This is actually somewhat less perverse than it sounds. It recognises that some working environments put employees at greater risk of sexual harassment than others – the Response cites hospitality as a particular problem area – and also that factors such as staff turnover may quickly erode the value of staff training. Existing EHRC guidance indicates that what counts as “all reasonable steps” may be affected by past experience, such that the obvious ineffectiveness in practice of prior steps is a good pointer to your needing to do something more. Recent case law such as this one has shone a bright and uncomfortable light onto how you can have a policy and training and still fail if it isn’t accurate or recent enough. These new rules, being inevitably very generic in nature, will place a particular premium on your polishing up obvious indicators of that sort.

The clear thrust of Section 109(4) and its proposed new siblings is that these are steps which must be taken before the conduct in question takes place. However, the EHRC code also includes as a reasonable step “dealing effectively with employee complaints“. That won’t count as a reasonable step in relation to the harassment which just happened, but it could well do so in the next case, if you get it right. It probably has two components – treatment of the complainant (whether the allegations are ultimately upheld or not) and, if they are, treatment of the perpetrator. A failure against either will be taken as undermining your anti-harassments stance. Obviously you cannot really discipline or dismiss a member of the public or the employee of a client or customer, but extrapolation from that provision in the EHRC code suggests that you could and should certainly think about barring them from your premises, seeking an apology and/or dropping a line to their employer where their identity is known.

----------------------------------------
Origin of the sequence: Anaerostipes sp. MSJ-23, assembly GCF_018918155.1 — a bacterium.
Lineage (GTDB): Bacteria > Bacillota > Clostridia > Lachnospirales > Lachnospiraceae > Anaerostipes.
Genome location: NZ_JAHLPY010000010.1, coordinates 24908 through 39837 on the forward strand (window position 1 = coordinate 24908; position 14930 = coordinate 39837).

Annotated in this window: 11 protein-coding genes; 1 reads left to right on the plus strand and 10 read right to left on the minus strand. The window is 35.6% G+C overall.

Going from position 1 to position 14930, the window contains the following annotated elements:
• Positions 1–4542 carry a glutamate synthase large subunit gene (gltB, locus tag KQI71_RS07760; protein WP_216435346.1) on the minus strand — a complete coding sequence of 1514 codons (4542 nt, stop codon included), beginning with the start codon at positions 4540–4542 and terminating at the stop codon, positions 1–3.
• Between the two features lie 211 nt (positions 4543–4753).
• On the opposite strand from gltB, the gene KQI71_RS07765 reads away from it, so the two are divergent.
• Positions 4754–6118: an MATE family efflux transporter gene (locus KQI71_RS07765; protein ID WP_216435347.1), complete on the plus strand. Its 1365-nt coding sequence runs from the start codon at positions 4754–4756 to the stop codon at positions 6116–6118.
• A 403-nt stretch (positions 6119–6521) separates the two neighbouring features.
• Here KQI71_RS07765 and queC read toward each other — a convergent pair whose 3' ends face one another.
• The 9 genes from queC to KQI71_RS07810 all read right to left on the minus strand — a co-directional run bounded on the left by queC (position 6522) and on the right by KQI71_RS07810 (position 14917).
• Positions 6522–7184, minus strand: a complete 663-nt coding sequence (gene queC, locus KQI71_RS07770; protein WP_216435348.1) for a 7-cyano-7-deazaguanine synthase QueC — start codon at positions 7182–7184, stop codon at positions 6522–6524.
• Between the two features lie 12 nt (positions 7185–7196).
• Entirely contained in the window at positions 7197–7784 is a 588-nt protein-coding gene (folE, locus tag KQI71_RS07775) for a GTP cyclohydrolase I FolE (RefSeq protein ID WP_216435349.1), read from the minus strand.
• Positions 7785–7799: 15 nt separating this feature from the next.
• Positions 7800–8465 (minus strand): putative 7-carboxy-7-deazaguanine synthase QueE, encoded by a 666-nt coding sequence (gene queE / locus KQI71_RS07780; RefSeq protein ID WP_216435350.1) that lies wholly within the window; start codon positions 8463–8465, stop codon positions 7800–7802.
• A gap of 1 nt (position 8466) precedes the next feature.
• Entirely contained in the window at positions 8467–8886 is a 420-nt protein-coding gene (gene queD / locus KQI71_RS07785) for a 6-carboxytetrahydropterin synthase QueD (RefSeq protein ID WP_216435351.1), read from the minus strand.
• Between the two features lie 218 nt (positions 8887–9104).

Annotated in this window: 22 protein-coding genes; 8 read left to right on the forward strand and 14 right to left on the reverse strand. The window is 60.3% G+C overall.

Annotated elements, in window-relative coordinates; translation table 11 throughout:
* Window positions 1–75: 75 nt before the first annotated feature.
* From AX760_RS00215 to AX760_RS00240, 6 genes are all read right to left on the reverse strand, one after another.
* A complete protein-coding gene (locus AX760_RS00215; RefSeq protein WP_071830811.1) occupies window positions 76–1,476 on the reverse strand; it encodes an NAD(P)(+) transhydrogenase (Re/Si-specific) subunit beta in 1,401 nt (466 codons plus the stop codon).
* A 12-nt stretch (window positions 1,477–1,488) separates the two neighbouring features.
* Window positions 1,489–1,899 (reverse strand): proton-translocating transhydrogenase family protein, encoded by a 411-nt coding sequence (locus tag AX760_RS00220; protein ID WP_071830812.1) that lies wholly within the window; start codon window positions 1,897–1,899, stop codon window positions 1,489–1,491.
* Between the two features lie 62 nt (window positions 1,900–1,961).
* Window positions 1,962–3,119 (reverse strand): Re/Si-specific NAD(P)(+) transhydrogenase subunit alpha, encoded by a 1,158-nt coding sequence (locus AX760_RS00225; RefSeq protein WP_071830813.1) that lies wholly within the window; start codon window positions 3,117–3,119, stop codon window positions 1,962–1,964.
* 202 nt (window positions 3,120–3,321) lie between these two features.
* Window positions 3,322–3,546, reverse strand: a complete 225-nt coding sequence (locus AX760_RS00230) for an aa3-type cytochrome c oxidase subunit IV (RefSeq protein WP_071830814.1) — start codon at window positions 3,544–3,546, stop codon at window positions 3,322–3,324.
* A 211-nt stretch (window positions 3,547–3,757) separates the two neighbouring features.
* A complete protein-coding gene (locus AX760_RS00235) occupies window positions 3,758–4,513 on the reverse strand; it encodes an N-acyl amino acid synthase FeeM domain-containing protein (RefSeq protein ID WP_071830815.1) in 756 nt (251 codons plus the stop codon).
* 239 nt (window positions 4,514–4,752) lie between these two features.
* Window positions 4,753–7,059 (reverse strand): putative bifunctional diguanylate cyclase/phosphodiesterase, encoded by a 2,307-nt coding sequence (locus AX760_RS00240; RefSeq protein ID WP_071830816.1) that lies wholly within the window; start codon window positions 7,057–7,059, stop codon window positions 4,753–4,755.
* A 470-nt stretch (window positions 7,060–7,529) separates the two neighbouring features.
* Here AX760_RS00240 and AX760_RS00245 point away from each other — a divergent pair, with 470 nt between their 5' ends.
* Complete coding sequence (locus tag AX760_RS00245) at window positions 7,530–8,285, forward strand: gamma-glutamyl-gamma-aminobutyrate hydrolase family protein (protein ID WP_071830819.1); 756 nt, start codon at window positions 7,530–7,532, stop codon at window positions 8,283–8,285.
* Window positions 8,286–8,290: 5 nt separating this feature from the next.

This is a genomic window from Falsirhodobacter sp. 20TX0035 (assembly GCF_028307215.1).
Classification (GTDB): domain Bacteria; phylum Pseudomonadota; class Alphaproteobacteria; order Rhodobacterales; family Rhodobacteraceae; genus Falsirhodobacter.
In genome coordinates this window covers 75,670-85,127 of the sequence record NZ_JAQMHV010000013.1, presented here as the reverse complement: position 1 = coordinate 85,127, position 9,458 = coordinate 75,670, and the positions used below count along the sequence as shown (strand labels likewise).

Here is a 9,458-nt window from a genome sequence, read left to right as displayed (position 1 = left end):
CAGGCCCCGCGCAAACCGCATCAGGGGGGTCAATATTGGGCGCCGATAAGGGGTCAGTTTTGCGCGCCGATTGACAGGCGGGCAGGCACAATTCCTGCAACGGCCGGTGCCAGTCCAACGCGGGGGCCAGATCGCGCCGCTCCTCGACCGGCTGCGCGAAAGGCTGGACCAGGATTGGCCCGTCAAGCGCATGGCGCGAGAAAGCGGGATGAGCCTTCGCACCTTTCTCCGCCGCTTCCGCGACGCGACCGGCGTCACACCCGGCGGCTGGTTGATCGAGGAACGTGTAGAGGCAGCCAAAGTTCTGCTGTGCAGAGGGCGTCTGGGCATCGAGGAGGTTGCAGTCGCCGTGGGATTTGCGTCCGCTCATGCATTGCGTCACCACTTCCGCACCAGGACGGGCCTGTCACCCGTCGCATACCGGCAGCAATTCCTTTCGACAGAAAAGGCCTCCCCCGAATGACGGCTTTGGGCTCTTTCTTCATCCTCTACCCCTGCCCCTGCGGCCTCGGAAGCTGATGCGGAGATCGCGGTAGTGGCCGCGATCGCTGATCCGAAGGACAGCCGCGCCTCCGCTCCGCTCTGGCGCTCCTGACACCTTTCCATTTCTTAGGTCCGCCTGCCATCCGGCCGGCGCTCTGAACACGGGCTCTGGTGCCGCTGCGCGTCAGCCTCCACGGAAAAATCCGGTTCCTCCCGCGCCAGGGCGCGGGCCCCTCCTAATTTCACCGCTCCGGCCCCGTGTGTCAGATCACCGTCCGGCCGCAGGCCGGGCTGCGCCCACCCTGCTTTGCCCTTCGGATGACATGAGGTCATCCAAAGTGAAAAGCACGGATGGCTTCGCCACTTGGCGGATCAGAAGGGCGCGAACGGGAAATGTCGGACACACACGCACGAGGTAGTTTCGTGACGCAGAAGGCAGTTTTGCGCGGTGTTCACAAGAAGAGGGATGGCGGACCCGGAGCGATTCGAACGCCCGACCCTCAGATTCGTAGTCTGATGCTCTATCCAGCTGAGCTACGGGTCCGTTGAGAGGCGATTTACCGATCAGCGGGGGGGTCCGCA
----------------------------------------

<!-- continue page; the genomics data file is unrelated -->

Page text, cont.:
Exactly what you do will have to depend on the circumstances in which your employees have business dealings with third parties in the course of their employment, both within and outside your workplace. None of the other “reasonable steps” suggested by the EHRC code (have a policy, keep it under review, make staff aware of it, do some training) really work when applied to third parties. So what might we see as reasonable steps in those cases? How about some of these:-

  • many more of those notices in public areas of workplaces that “our staff are entitled to work without harassment”;
  • terms in contracts requiring suppliers of contractors or other labour who will come onto your premises to have given them equal opportunities training first;
  • more robust treatment of serial offenders through suspension of supply or service (at its most basic, for example, barring someone from your pub or restaurant);
  • with or without (ii), more comprehensive induction procedures for individual contractors and suppliers;
  • a requirement for a signature from visitors acknowledging receipt at your Reception of a very short notice to the effect of (i) above, or at least one of those little give-out cards of the sort you might normally use for telling visitors about the fire precautions;
  • clarification to your employees of proper channels specifically for the reporting of harassment by third parties, and training for managers on how to deal with such allegations; and
  • hopefully, the final extinction of any suggestion by businesses that clients should be allowed to get a little frisky with your staff if it means that you will win/keep their business.